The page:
The bond market opened with a rally; improving rates for the first time this week.  Let’s yell it from the rooftops, “investors finally came back to the market to buy our bonds!” Some economists attributed the move to optimism surrounding Janet Yellen’s nomination hearing tomorrow. Others said it’s just the market correcting from yesterdays weak trading volumes. Either way…we will take it! •     Mortgage applications declined 1.8 percent this week as mortgage rates increased after the Employment Report. Let me get up on my soap box for a second, “Hey, everyone these are still historically attractive rates.” •     The zero point rate 4.625% now pays you .125 points, that’s an extra ½ more than yesterday to cover fees and other closing costs. That’s something to yell about, right? Sure it is. •     Purchase Index was flat; although the number was positively revised it is still below the annual average. You know homes are still affordable, I might get out there and buy one. Tonight Ben Bernanke is scheduled to speak. Investors are looking for any indication surrounding future economic policy. So, at 7 PM tonight get excited and turn on CSPAN to hear Big Ben speak. By Lindsey Fediuk, Capital…

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Knockout Punch

  • November 12, 2013

The market was unable to slip the jab the Employment Report delivered; we didn’t even get a chance to counterpunch. The market was closed yesterday in observance of Veteran’s Day. We needed to work on our bob and weave before our next match anyway. Good news, your mortgage rates stayed the same. Bad news, rates increased significantly Friday. The zero point rate increased to 4.625% costing .625 points. Today mortgage rates recovered slightly, however not enough to move the zero point rate, which stands at 4.625% but it only costs .125 points today. We need to get more investors to buy tickets to our fight. The Atlanta President of the Federal Bank was quoted this afternoon stating the economy still needs strong support. However, he mentioned the stimulus tools used to provide that support may change in the coming months. It appears he is in our corner, hand me a towel. Our next opponent, or maybe supporter, Janet Yellen will start to defend her nomination and current economic policy on Thursday. That could be a good fight, it’s free on CSPAN. Tomorrow is another quiet day in economic news; so no sucker punches should be coming our way….hopefully. By Lindsey…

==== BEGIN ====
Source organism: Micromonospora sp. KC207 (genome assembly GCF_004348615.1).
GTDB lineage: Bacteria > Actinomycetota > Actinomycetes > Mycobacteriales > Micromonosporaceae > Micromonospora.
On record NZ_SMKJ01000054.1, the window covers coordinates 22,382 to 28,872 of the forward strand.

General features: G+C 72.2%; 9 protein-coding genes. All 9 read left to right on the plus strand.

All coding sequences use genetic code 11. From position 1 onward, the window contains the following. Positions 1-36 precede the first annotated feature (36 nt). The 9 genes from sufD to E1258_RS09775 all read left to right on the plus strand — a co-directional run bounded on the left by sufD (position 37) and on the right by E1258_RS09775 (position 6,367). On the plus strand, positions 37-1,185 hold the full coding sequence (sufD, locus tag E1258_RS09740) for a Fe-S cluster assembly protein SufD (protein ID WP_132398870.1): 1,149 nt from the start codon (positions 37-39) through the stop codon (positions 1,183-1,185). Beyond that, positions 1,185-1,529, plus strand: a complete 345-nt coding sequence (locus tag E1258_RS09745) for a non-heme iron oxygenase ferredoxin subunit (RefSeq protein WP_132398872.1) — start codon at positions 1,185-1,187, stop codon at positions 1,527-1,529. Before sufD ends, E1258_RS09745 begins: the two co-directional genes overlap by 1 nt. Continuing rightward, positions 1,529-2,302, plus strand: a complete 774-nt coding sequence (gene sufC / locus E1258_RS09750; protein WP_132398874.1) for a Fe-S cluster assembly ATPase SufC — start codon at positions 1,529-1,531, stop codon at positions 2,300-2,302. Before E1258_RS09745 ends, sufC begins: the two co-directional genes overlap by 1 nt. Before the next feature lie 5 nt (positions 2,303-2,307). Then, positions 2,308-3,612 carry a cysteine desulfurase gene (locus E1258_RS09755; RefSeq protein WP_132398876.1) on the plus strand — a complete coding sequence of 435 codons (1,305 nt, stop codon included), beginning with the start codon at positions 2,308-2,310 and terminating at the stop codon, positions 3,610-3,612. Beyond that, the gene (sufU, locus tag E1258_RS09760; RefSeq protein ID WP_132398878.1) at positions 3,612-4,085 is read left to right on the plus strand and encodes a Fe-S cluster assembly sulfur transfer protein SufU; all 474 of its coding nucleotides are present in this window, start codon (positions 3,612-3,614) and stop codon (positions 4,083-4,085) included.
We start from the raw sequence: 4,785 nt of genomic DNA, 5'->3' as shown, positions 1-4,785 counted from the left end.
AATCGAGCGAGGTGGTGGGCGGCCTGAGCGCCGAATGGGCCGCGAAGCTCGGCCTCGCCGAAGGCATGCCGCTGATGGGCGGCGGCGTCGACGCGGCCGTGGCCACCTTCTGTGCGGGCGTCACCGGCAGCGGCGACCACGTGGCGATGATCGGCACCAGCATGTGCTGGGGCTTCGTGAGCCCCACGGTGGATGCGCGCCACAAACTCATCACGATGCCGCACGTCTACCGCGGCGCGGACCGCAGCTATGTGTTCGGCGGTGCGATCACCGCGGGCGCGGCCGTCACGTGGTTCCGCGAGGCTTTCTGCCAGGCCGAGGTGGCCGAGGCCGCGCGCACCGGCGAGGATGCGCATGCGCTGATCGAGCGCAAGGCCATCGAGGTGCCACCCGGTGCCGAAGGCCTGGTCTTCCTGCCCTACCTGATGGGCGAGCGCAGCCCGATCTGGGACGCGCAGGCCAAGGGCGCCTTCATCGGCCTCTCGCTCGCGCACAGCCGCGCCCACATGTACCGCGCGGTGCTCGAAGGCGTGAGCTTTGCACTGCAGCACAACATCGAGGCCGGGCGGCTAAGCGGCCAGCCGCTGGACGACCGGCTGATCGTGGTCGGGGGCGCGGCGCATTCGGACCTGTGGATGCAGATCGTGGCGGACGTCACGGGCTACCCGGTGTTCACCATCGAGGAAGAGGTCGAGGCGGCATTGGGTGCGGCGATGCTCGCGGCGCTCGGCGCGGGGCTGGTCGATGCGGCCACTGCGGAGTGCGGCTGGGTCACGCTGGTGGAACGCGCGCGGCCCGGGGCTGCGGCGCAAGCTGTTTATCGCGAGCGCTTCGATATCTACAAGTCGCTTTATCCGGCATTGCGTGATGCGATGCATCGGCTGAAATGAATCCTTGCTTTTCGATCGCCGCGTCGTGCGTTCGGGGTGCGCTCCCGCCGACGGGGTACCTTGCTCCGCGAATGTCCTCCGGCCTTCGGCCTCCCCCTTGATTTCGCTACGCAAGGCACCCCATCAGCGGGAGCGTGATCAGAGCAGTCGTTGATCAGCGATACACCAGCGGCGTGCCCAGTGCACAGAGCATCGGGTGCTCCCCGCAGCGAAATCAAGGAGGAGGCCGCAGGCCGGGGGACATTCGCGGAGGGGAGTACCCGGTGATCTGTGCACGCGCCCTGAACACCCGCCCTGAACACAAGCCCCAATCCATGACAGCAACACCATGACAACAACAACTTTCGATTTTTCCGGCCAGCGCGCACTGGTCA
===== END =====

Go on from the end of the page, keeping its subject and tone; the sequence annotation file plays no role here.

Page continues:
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Tap Tap…Mic Check. Is this thing on?

  • November 7, 2013

Just give me a platform. The market rallied in the pre-trading hours courtesy of the ECBs interest rate decision. However, all gains were lost with the GDP and Jobless Claims released this morning. The European Central Bank chose to cut interest rates to a new record low of .25%, causing investors to seek U.S. securities with a higher yield. Dear Europe, thank you. GDP came in stronger than expected suggesting the economy is growing, however consumer spending continues to lose momentum. I knew I should have bought that second Mt. Dew this morning. Initial Jobless Claims came in on the screws! It matched economists’ forecast at 336K. Good news for the mortgage industry: delinquencies and foreclosures declined this quarter. Despite the news reel above, the market remained flat with the zero point rates hovering around 4.5%. Is this microphone on? Investors? Yeah, hi, come buy our bonds. Maybe Jobs Friday will get their attention. - Lindsey Fediuk, Capital Markets Analyst